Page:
Cayla Lanier BA, MA, PhD candidate is interested in the relationship between workplace communication and culture, how it affects and is affected by gender and interpersonal relationships. I am interested in mentoring relationships, how and why they work, and how the practice is affected by gender. I am interested in teacher/student relationships, ethics and boundaries. I am interested in reflection, reflexivity, journaling, sense-making, and narrative.
Within Higher Education in Florida, one thing currently drives every activity: preeminence. This statewide measure of success for universities serves as a bragging right and tangible benefit in the form of millions of dollars in additional funding. Preeminence is measured through a series of metrics, most notably graduation rates, and is frequently the driving force behind many student success initiatives. In this paper, I argue that a metric-based measure of student success falls short in considering the broader purpose of earning a college degree. Instead, I suggest incorporating practices of maternal pedagogies within higher education to teach the whole student and prepare them for post-graduation life. This deemphasizes getting students to graduation as the end goal and creates space for a student-centered definition of “student success,” identified through details gleaned from interviews with graduating seniors.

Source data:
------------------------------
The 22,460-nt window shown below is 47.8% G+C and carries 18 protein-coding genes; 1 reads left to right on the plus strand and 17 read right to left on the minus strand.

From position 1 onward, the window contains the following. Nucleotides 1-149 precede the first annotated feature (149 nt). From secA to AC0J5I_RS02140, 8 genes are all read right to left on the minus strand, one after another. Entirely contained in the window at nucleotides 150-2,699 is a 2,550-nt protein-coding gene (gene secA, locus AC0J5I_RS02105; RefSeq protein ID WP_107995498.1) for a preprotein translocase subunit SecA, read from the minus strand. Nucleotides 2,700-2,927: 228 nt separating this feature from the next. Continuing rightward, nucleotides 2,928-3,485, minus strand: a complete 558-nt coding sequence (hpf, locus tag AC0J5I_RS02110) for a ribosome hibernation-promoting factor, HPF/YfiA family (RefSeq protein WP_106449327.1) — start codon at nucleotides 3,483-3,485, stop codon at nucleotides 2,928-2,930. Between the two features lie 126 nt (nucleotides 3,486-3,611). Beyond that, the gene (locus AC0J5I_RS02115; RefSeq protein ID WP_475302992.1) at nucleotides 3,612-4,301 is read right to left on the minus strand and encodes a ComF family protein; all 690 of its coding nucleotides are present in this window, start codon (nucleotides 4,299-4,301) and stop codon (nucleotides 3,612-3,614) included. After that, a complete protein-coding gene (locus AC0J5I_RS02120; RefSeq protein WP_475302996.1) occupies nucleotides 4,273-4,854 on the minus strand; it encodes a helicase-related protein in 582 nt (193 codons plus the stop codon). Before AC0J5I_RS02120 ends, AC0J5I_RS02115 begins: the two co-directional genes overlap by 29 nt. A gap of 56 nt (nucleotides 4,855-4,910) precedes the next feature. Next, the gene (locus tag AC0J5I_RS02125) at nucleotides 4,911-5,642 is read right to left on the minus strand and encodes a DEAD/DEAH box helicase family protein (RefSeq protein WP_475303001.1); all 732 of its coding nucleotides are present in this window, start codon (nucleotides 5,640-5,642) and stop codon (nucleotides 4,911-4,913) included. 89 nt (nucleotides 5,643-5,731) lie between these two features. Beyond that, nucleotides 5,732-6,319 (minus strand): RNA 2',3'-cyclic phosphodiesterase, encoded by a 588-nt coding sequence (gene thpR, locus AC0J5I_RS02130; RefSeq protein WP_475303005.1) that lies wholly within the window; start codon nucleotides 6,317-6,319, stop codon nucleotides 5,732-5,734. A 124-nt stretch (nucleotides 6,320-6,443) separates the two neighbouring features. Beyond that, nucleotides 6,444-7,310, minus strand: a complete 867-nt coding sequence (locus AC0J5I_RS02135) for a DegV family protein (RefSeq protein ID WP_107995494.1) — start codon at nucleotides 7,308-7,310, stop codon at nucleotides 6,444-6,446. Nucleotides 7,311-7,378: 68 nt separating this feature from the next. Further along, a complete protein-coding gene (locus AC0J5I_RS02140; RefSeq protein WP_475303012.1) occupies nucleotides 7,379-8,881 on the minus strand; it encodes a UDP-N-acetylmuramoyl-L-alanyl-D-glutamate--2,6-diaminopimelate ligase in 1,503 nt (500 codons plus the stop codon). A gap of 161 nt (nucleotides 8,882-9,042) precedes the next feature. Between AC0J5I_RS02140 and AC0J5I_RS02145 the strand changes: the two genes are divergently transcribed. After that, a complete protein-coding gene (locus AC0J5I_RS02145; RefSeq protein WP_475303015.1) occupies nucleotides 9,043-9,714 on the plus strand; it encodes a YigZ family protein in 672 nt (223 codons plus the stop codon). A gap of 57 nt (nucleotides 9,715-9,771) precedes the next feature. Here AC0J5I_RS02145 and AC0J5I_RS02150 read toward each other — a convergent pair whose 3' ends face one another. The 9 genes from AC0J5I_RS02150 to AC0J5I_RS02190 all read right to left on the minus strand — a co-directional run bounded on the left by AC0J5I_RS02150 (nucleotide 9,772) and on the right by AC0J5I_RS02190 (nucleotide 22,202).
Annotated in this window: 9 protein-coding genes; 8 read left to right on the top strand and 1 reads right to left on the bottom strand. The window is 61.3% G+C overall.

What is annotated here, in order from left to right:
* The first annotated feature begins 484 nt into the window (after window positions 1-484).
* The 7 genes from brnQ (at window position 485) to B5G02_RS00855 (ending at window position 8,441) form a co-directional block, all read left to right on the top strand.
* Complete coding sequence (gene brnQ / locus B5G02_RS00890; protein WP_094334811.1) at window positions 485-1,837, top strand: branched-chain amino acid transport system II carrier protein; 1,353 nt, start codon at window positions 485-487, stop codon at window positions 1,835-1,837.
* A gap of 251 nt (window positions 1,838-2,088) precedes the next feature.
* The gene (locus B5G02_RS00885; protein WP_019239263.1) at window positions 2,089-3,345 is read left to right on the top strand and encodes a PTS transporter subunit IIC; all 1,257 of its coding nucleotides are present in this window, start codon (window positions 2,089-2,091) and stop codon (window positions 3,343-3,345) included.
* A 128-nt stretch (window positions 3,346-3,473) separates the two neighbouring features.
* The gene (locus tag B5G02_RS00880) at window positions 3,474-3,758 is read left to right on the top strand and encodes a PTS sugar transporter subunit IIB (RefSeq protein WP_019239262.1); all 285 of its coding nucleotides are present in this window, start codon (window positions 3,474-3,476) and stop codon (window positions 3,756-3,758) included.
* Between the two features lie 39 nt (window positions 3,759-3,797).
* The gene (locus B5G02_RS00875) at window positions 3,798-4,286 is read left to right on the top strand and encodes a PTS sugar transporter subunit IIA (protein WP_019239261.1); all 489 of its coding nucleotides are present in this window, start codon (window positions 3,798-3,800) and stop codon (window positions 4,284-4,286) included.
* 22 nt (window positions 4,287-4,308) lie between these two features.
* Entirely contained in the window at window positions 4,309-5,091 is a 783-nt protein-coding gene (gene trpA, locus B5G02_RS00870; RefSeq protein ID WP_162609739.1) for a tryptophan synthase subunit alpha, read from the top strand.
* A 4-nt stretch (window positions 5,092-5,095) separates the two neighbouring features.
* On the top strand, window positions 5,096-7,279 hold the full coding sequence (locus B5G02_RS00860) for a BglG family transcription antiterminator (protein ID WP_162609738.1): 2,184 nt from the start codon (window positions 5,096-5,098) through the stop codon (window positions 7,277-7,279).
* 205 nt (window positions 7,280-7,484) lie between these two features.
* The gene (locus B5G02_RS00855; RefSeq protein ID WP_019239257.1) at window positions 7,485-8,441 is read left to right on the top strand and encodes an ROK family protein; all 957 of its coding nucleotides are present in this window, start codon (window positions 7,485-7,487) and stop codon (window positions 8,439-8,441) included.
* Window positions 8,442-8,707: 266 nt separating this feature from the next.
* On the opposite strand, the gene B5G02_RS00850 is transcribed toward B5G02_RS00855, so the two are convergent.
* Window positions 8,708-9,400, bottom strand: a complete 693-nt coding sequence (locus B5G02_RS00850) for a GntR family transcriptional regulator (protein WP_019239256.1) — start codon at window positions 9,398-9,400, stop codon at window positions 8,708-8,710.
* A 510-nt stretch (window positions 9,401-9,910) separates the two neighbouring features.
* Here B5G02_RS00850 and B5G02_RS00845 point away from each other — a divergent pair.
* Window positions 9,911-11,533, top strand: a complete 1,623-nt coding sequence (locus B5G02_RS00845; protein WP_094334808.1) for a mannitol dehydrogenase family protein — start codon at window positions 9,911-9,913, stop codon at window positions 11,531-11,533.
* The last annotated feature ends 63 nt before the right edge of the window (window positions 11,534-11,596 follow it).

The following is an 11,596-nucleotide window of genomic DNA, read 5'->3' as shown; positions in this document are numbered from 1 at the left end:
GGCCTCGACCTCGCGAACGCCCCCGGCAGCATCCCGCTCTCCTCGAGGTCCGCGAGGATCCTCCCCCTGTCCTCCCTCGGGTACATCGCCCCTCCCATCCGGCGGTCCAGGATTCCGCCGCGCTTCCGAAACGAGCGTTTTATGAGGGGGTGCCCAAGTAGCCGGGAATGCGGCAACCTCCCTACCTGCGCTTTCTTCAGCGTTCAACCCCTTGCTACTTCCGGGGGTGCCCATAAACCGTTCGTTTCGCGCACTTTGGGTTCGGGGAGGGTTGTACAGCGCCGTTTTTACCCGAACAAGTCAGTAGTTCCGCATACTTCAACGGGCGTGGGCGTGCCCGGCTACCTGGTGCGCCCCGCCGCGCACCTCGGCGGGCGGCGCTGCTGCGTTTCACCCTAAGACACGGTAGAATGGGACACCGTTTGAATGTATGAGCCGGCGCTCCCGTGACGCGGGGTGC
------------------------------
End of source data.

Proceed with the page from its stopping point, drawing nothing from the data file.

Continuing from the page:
A Degree is Not Enough: What Maternal Pedagogies Can Offer to the Notion of Student Success